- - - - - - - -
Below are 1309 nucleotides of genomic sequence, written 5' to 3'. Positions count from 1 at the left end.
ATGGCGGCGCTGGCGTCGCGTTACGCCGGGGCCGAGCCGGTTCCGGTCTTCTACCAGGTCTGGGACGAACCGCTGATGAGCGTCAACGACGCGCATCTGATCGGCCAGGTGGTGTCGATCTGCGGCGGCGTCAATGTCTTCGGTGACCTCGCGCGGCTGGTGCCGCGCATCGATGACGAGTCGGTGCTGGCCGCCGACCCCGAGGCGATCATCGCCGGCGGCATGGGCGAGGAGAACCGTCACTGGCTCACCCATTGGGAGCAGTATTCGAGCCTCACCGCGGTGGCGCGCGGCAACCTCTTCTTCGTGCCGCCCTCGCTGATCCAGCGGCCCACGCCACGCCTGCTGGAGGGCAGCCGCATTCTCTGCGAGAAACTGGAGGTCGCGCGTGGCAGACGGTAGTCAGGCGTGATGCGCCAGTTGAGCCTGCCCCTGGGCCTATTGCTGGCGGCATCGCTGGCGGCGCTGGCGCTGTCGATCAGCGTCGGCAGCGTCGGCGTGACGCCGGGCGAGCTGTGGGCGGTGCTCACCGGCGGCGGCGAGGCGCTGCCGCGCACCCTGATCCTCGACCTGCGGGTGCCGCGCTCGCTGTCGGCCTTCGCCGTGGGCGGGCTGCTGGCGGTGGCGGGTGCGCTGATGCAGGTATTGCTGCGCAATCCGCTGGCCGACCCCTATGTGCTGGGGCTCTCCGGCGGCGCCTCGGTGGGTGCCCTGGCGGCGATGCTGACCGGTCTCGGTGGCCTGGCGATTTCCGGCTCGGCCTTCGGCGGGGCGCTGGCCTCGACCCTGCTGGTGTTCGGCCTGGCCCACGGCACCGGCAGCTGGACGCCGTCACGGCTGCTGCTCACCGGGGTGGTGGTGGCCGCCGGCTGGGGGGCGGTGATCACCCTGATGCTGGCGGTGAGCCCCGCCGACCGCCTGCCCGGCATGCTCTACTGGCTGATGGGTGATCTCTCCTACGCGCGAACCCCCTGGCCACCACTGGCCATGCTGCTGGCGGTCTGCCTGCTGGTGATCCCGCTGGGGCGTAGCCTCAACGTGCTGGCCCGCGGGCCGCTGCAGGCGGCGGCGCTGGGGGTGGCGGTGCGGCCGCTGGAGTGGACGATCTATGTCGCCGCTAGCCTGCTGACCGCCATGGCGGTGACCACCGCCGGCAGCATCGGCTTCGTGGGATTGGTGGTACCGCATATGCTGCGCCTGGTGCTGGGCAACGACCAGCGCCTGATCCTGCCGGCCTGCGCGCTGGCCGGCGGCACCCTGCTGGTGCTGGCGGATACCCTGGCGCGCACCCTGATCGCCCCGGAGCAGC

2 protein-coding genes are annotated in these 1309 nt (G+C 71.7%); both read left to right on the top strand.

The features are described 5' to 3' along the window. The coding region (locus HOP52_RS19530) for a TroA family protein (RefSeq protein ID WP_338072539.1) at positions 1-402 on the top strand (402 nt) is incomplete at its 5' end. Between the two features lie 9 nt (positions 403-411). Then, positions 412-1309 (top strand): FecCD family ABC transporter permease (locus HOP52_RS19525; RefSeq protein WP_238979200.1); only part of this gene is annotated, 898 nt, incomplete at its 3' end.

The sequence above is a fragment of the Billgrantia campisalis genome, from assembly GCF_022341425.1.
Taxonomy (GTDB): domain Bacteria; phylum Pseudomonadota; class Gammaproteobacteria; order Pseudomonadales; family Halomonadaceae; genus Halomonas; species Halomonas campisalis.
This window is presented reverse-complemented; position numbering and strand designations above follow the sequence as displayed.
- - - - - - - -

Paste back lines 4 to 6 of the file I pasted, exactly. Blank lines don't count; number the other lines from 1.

The features are described 5' to 3' along the window. The coding region (locus HOP52_RS19530) for a TroA family protein (RefSeq protein ID WP_338072539.1) at positions 1-402 on the top strand (402 nt) is incomplete at its 5' end. Between the two features lie 9 nt (positions 403-411). Then, positions 412-1309 (top strand): FecCD family ABC transporter permease (locus HOP52_RS19525; RefSeq protein WP_238979200.1); only part of this gene is annotated, 898 nt, incomplete at its 3' end.

The sequence above is a fragment of the Billgrantia campisalis genome, from assembly GCF_022341425.1.
Taxonomy (GTDB): domain Bacteria; phylum Pseudomonadota; class Gammaproteobacteria; order Pseudomonadales; family Halomonadaceae; genus Halomonas; species Halomonas campisalis.